Walker’s victory, un-sugar-coated

by Doug Henwood

This piece was published at Left Business Observer.

Democrats and labor types are coming up with a lot of excuses for Scott Walker’s victory in Wisconsin. Not all are worthless. But the excuse-making impulse should be beaten down with heavy sticks.

Yes, money mattered. Enormous amounts of cash poured in, mainly from right-wing tycoons, to support Walker’s effort to snuff public employee unions. While these sorts of tycoons—outside the Wall Street/Fortune 500 establishment—have long been the funding base for right-wing politics, they seem to have grown in wealth, number, consciousness, and mobilization since their days funding the John Birch Society and the Goldwater movement in the 1950s and 1960s.

But lingering too long on the money explanation is too easy. Several issues must be stared down. One is the horrible mistake of channelling a popular uprising into electoral politics. As I wrote almost a year ago (Wisconsin: game over?):

It’s the same damn story over and over. The state AFL-CIO chooses litigation and electoral politics over popular action, which dissolves everything into mush. Meanwhile, the right is vicious, crafty, and uncompromising. Guess who wins that sort of confrontation?

Please prove me wrong someday, you sad American “left.”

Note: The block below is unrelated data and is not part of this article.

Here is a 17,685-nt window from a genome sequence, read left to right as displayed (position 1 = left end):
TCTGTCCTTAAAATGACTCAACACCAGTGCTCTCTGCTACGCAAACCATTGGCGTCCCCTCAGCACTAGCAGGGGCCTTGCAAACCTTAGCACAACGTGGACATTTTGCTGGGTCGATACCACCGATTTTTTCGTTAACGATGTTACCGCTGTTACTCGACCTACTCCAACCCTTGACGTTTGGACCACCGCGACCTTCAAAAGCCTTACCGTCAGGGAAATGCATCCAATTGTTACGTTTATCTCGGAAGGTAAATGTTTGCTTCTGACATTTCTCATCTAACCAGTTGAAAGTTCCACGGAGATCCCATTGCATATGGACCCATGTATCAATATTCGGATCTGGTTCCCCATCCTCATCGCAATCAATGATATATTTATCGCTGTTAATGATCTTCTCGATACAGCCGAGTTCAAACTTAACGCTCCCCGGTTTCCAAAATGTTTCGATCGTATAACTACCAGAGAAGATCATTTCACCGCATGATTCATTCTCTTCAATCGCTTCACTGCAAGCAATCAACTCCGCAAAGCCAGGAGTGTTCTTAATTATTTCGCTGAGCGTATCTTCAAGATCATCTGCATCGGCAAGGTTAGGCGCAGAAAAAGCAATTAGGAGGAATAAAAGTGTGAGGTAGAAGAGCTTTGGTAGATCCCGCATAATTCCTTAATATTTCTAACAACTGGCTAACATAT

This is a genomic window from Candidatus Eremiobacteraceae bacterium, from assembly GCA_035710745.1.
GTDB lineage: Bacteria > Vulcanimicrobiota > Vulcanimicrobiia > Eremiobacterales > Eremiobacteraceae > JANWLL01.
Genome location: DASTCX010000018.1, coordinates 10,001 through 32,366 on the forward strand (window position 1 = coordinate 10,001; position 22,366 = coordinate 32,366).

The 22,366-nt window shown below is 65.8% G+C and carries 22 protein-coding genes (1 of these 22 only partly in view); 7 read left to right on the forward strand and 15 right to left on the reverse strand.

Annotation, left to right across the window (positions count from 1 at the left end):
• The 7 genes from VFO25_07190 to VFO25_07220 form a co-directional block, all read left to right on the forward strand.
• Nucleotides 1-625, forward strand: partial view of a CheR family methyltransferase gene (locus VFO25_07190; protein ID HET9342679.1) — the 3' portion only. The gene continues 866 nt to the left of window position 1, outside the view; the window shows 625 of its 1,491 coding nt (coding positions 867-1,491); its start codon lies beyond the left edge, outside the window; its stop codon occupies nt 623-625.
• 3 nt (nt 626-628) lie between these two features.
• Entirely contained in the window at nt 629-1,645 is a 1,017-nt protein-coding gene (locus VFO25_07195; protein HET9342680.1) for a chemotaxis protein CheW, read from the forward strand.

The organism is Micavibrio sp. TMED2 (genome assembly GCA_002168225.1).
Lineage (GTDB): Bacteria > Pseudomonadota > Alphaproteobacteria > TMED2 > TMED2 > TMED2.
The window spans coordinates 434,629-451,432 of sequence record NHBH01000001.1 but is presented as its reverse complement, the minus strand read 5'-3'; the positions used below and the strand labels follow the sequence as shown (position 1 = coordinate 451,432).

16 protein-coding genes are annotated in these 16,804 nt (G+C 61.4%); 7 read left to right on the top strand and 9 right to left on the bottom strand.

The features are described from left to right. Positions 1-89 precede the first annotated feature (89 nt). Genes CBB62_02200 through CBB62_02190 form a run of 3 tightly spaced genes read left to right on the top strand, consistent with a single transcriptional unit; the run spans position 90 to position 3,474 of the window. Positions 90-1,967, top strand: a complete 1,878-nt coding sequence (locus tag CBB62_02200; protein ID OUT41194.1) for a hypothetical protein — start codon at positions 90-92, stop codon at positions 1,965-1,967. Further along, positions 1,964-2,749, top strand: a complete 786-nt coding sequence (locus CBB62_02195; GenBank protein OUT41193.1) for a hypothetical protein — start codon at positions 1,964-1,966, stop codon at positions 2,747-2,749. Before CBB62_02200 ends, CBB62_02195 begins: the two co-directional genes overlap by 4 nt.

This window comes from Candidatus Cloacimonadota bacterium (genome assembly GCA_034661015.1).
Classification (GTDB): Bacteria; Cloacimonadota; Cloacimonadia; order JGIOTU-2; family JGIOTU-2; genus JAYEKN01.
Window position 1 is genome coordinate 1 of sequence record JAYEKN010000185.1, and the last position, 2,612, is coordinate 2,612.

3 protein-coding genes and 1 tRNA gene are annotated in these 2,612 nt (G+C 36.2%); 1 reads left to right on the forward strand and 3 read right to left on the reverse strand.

At this point, few things would make me happier to say than I’d been proven wrong. But I wasn’t.

There were several things wrong with the electoral strategy (beyond, that is, the weakness of electoral strategies to begin with). Barrett was an extremely weak candidate who’d already once lost to Walker (though by a slightly narrower margin than this time). Potentially stronger candidates like Russ Feingold refused to run, probably out of fear of these results. And the bar was very high for a recall. Only 19 states have recall provisions, and Walker was just the third governor to face one. Well over half of Wisconsin voters think that recalls should be reserved only for misconduct—and less than a third approve of recalls for any reason other than misconduct (Wisconsin recall: Should there be a recall at all?).

Suppose instead that the unions had supported a popular campaign—media, door knocking, phone calling—to agitate, educate, and organize on the importance of the labor movement to the maintenance of living standards? If they’d made an argument, broadly and repeatedly, that Walker’s agenda was an attack on the wages and benefits of the majority of the population? That it was designed to remove organized opposition to the power of right-wing money in politics? That would have been more fruitful than this major defeat.

It is a defeat. It is not, as that idiot Ed Schultz said on MSNBC last night, an opportunity for regroupment. (Didn’t hear it myself, but it was reported by a reliable source on the Twitter.) Because in the wise and deservedly famous words of Ralph Waldo Emerson, “When you strike at a king, you must kill him.” When you don’t, you look like a fool if you’re lucky. More likely, you’ll find your head in a noose.

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